Restorasi Habitat Orangutan Indonesia, a subsidiary of the Borneo Orangutan Survival Foundation, was awarded a concession for an orangutan release area by the Ministry of Forestry in August 2010.
The concession covers 86,540 hectares of previously logged land in East Kalimantan, for which the RHOI must pay a license fee of Rp 13 billion ($1.4 million) over the next 60 years.
But the sluggish bureaucratic process meant the group only now received approval to start releasing the apes back into the wild.
“In addition to the concession we’ve been granted by the Forestry Ministry, we plan to add another 23,000 hectares in the northern part of East Kalimantan, because not all the land we got is suitable as an orangutan release habitat,” said Togu Manurung, chairman of the BOS Foundation.
“The topography is the main challenge — at 900 meters above sea level, it’s too high an elevation for orangutans.”
He said each orangutan would ideally require at least 150 hectares of forest in which to roam, given its wide home range.
“We’ll release the orangutans in several phases through 2015,” Togu said.
“We’ll start with the release of at least 127 orangutans, not all at the same time, in East Kalimantan. We also plan to release around 520 orangutans in Central Kalimantan.”
He said the BOS Foundation currently housed 620 orangutans at its Nyaru Menteng rehabilitation center in Palangkaraya, Central Kalimantan, but not all the animals were ready to be released back into the wild.
“Some of them are suffering from illnesses such as hepatitis and tuberculosis,” Togu said.
Initially, the foundation will release between 24 and 30 orangutans back into the wild this May, he said.
The BOS Foundation, a non-profit organization established in 1991, focuses on preparing orangutans to be reintroduced to their natural environment at its rehabilitation centers.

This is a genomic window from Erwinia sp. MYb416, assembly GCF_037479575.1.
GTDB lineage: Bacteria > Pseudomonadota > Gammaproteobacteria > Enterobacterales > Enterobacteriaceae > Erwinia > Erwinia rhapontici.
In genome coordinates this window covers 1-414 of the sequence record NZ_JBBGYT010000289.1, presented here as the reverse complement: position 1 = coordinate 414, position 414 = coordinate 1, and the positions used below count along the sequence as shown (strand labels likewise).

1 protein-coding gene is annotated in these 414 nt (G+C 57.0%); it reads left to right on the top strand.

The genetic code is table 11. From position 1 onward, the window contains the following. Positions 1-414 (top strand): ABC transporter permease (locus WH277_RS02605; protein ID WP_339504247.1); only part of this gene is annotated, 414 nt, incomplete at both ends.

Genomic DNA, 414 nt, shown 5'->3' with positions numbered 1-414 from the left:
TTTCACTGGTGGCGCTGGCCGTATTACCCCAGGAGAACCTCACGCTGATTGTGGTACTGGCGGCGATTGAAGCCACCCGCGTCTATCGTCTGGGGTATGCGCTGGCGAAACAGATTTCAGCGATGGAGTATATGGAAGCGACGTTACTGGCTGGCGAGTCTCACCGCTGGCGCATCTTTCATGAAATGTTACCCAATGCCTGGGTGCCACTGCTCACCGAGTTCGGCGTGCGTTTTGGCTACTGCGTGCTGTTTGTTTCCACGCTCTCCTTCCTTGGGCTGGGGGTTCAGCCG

Togu said the BOS Foundation had been unable to release any apes since 2002 because of the difficulty in finding suitable habitats for them.
Between 1992 and 2002 the group released 450 orangutans in East Kalimantan.
“This is a serious matter because orangutans are on the verge of extinction,” he said.
“None of the trees that have been planted in the concession area for orangutan release since 2002 should be cut down. We should keep them as they are because this will benefit the orangutans and other species in the wider ecosystem.”
Togu said now that the land was officially dedicated for orangutan releases, the BOS Foundation’s next challenge would be to finance the release of each of the apes.
“Preparing each orangutan for release will cost around Rp 2 million to Rp 2.4 million,” he said.
Given the number of orangutans the foundation plans to release, “that adds up to a lot of money,” he said.
He proposed the government waive the $1.4 million license fee in exchange for the foundation carrying out ecosystem restoration efforts.
“That’s because we’ll be doing what is essentially the government’s duty to protect orangutans, which are considered an endangered species,” Togu said.
“The government should be responsible for this duty.”
He added his organization would also seek to raise funds for the orangutan release program through carbon-trading schemes within the concession area it was granted by the government.
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